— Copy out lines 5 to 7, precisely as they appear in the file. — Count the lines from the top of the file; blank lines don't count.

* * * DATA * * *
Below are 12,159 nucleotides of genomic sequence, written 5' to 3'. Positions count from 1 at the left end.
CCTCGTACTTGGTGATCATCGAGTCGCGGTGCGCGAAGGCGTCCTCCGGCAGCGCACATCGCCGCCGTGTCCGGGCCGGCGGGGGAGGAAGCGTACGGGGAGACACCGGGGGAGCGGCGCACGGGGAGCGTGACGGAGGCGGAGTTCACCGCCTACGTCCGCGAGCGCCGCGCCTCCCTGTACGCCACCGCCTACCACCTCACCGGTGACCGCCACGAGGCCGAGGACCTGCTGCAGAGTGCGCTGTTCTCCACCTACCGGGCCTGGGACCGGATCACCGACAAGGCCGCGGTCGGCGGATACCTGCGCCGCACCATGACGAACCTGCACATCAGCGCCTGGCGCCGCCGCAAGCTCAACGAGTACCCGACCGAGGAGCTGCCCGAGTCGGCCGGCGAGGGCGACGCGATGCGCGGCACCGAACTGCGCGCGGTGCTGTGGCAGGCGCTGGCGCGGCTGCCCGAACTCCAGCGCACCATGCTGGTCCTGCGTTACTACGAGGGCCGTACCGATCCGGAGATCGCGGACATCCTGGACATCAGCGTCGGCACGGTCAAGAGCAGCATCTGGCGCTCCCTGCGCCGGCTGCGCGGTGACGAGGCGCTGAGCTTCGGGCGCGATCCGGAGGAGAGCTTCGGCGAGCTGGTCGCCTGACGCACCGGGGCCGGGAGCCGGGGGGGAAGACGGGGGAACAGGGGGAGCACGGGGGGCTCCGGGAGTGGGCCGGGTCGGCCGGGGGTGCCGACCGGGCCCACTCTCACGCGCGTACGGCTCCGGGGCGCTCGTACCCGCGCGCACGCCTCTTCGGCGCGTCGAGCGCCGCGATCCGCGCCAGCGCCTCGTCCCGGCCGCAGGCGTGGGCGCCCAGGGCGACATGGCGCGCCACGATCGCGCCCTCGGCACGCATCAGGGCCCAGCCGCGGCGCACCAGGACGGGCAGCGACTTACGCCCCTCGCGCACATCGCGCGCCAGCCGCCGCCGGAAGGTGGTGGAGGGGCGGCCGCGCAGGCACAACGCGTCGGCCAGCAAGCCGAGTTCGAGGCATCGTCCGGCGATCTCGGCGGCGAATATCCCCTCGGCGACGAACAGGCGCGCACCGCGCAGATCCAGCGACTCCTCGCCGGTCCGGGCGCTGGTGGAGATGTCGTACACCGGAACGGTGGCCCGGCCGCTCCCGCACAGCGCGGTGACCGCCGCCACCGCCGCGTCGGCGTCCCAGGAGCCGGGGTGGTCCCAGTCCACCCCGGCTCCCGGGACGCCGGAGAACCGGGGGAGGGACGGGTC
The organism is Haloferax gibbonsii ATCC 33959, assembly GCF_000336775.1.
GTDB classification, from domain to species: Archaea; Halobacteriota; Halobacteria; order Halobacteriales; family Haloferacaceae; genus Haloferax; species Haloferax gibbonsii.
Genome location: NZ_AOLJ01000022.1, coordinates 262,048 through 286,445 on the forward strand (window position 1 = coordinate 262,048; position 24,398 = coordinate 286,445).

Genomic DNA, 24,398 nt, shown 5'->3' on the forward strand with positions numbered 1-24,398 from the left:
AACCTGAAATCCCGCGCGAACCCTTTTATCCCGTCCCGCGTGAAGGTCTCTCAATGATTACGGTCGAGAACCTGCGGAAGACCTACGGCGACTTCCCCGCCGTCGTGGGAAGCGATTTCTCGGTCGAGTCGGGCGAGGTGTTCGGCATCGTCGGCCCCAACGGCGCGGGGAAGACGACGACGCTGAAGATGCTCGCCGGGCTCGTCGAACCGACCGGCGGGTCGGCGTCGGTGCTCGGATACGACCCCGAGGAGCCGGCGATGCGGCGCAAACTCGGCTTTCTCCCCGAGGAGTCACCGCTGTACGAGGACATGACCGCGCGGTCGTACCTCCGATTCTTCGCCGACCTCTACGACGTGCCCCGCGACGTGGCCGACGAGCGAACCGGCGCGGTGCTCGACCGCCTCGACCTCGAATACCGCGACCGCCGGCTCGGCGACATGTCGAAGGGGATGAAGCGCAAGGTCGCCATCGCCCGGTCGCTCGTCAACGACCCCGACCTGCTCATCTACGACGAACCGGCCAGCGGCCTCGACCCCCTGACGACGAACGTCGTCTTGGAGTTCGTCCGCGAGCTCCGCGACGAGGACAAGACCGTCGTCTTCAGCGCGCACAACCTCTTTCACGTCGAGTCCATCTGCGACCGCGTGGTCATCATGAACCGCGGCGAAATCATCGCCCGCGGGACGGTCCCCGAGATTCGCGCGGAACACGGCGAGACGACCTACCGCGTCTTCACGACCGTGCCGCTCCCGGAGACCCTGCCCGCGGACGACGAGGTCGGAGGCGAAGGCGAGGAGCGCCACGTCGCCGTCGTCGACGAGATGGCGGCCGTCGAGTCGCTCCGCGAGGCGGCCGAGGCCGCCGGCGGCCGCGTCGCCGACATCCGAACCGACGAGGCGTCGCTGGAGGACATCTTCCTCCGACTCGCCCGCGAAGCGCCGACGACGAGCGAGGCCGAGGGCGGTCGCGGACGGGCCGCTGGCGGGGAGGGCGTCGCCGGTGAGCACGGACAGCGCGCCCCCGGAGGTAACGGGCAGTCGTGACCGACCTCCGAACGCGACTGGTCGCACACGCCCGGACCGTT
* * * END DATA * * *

Genome location: NZ_AOLJ01000022.1, coordinates 262,048 through 286,445 on the forward strand (window position 1 = coordinate 262,048; position 24,398 = coordinate 286,445).

Genomic DNA, 24,398 nt, shown 5'->3' on the forward strand with positions numbered 1-24,398 from the left:
AACCTGAAATCCCGCGCGAACCCTTTTATCCCGTCCCGCGTGAAGGTCTCTCAATGATTACGGTCGAGAACCTGCGGAAGACCTACGGCGACTTCCCCGCCGTCGTGGGAAGCGATTTCTCGGTCGAGTCGGGCGAGGTGTTCGGCATCGTCGGCCCCAACGGCGCGGGGAAGACGACGACGCTGAAGATGCTCGCCGGGCTCGTCGAACCGACCGGCGGGTCGGCGTCGGTGCTCGGATACGACCCCGAGGAGCCGGCGATGCGGCGCAAACTCGGCTTTCTCCCCGAGGAGTCACCGCTGTACGAGGACATGACCGCGCGGTCGTACCTCCGATTCTTCGCCGACCTCTACGACGTGCCCCGCGACGTGGCCGACGAGCGAACCGGCGCGGTGCTCGACCGCCTCGACCTCGAATACCGCGACCGCCGGCTCGGCGACATGTCGAAGGGGATGAAGCGCAAGGTCGCCATCGCCCGGTCGCTCGTCAACGACCCCGACCTGCTCATCTACGACGAACCGGCCAGCGGCCTCGACCCCCTGACGACGAACGTCGTCTTGGAGTTCGTCCGCGAGCTCCGCGACGAGGACAAGACCGTCGTCTTCAGCGCGCACAACCTCTTTCACGTCGAGTCCATCTGCGACCGCGTGGTCATCATGAACCGCGGCGAAATCATCGCCCGCGGGACGGTCCCCGAGATTCGCGCGGAACACGGCGAGACGACCTACCGCGTCTTCACGACCGTGCCGCTCCCGGAGACCCTGCCCGCGGACGACGAGGTCGGAGGCGAAGGCGAGGAGCGCCACGTCGCCGTCGTCGACGAGATGGCGGCCGTCGAGTCGCTCCGCGAGGCGGCCGAGGCCGCCGGCGGCCGCGTCGCCGACATCCGAACCGACGAGGCGTCGCTGGAGGACATCTTCCTCCGACTCGCCCGCGAAGCGCCGACGACGAGCGAGGCCGAGGGCGGTCGCGGACGGGCCGCTGGCGGGGAGGGCGTCGCCGGTGAGCACGGACAGCGCGCCCCCGGAGGTAACGGGCAGTCGTGACCGACCTCCGAACGCGACTGGTCGCACACGCCCGGACCGTT